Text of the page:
TV Delivery systems are starting to change.
We already know how services like Netflix have changed how we consume Television. Broadcasters have made moves to mitigate the audience drop-offs by offering shorter run, higher production value and ‘eventized’ programming in order to draw viewers however, the true limitations of broadcast have always been bandwidth, delivery systems and ageing infrastructure.
Bell’s Fibe TV offering, aimed at changing the delivery system for both Television and internet, has been largely successful in major markets. Canadian Broadcast Distribution Undertakings (BDUs) using their respective infrastructures, have created different dedicated pathways to deliver content to your home, and each has limits on the bandwidth they use to deliver that content. Essentially there are two tubes funneling content to your home; your internet service and your TV content
Comcast in the USA is looking to change that. For several years, Comcast has been testing TV over-internet bypassing the old ‘two tube’ system and instead making its TV content available through online means at multiple universities. (Something Google has effectively executed in Kansas City, offering TV and Internet over a gigabit fibre optic network.)
Users of the Comcast service are able to access a plethora of channels, delivered even when the user is off-campus. The service is currently available to laptop users and will be available to viewers using Smartphone and tablets just in time for the Fall TV season. Users of the service are just an HDMI cable away from connecting their laptop to their HDTVs to watch live streaming Television. Comcast has effectively merged the two tubes, TV and Internet, into one. This merger of delivery systems was something that I had predicted about 3-4 years ago back working as a buying assistant.
Allow me to digress; I was this bull headed kid out of school, an early adopter who had foreseen the future through nerd colored glasses. In a technology-filled basement apartment I had predicted that the Television market was headed towards a ‘correction.’ This thought process was primarily aimed at cord cutters but I originally had thought that maybe this could be applied to how all consumers would consume content. All of this was based on the fact I was too poor to afford cable, my antenna reached 2 stations, and I was streaming everything I could from online sources. This new Comcast offering will be a cost-efficient attraction for consumers tiring of paying $200 each month for the privilege of watching TV.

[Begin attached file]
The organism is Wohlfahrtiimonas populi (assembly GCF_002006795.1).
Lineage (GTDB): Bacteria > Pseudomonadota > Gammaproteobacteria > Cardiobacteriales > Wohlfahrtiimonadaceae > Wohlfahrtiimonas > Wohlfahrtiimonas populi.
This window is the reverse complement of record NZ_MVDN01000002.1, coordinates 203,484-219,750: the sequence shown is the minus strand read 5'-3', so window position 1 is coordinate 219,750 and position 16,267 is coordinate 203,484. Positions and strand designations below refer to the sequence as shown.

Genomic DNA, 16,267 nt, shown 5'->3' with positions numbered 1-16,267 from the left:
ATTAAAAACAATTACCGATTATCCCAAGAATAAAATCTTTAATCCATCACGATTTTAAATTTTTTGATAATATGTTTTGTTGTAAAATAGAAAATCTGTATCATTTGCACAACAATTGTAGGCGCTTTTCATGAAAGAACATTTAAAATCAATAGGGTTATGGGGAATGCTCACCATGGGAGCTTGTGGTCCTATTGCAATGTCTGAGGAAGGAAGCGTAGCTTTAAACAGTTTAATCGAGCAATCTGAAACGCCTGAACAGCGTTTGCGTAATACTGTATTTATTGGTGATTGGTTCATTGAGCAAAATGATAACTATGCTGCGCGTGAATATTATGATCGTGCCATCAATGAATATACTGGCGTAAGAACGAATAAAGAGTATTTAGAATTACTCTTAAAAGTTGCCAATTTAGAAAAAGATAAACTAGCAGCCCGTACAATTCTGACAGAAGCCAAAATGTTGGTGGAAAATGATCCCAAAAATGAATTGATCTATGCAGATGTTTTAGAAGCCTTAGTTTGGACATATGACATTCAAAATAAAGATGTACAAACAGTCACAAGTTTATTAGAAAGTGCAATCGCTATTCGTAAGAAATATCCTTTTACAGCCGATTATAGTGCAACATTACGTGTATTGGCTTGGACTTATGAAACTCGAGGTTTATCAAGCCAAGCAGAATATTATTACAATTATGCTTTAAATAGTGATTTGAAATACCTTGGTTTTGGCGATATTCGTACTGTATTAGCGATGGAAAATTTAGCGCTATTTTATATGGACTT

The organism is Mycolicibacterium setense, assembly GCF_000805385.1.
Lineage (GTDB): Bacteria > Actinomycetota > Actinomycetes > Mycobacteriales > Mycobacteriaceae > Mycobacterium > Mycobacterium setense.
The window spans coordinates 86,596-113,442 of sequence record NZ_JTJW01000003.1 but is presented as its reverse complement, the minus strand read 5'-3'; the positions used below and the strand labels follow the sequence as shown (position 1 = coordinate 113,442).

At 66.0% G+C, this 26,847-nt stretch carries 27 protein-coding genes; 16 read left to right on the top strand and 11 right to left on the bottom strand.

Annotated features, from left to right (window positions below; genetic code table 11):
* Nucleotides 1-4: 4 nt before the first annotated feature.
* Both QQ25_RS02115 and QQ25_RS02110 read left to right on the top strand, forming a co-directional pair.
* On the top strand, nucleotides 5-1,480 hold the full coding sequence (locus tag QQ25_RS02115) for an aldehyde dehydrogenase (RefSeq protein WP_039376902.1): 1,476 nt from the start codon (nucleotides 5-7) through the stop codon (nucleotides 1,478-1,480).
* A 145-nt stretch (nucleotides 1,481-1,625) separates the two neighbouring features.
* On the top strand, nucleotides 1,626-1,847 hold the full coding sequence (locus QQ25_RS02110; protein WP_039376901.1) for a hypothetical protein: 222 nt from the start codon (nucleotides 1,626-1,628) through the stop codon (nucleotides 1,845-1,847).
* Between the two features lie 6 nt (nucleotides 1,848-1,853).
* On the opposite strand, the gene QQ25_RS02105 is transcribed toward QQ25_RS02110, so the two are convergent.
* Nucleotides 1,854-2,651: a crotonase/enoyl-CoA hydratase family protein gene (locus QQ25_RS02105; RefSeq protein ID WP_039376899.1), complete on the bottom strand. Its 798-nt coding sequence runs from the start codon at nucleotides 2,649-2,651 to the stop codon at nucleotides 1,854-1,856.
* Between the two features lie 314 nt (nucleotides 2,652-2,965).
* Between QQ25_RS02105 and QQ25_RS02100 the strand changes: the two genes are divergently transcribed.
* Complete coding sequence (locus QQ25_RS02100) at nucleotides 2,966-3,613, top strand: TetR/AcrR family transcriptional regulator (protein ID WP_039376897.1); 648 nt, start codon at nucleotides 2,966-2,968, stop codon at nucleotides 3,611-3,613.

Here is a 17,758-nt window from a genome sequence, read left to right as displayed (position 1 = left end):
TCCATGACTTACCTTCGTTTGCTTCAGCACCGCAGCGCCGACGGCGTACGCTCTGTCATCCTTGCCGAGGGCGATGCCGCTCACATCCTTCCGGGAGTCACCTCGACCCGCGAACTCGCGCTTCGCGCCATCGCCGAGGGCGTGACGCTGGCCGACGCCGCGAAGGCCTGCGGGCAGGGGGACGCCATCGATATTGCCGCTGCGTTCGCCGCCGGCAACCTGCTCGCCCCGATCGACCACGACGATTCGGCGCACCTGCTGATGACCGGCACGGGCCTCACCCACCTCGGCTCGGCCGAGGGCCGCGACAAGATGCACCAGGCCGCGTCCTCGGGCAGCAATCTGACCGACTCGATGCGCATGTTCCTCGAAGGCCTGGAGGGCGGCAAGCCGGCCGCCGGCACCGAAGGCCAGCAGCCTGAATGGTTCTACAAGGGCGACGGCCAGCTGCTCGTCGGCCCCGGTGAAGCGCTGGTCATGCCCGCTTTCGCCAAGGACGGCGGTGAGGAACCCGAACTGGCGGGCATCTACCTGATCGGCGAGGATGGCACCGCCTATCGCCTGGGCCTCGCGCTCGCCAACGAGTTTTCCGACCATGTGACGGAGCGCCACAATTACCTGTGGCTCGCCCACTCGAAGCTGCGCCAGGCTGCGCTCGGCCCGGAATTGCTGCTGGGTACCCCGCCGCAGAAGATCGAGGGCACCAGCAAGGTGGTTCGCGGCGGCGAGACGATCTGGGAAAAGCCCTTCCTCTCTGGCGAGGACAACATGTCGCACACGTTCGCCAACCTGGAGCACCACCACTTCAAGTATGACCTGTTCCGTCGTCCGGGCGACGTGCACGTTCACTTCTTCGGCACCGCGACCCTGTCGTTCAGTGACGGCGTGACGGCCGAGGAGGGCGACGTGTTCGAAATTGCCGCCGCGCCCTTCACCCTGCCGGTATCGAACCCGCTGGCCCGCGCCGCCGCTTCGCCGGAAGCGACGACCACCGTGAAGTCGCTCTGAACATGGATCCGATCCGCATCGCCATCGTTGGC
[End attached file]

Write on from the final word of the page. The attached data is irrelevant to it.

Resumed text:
Our TV consumption habits have changed to the point where we binge and gorge on content rather than sample. Streaming content providers are benefiting from our new ‘immediate gratification’ mentality. Streaming broadcast TV isn’t new. Stations are currently making some live streams available online as long as you have a cable package however, as more and more users (millennials) are only purchasing internet packages, I strongly believe we’re going to start to see this Comcast type project expand to BDU’s across North America. With Smart TV penetration growing rapidly the likeliness of ‘TV via internet’ becomes all the more viable.
Using the internet to deliver TV could also open up new sources of revenue including greater levels interactivity and new ad formats such as lower-third banners and other synchronous programming and commercial enhancements.
What if content providers themselves enable online streams and cut out distribution? Moving to a purely over IP network content delivery system also might serve to accelerate programmatic buying and dynamic insertion of spots. The only thing that could really hold this future back would be net neutrality… and that’s an easy hurdle to overcome right?
Ultimately, Digital delivery isn’t forcing Television to fade into obscurity as many have predicted. Much like print and radio, Television is adapting and evolving on what seems like a weekly basis. It’s only a matter of time before Smart TV’s become our set top boxes and all our video content, whether it be ‘digital’ or ‘broadcast’, is delivered online. It’s exciting to see where we are going.
Time to brush up on programmatic video buying. I have a feeling I might need it shortly.
What do YOU think? Leave your comments below.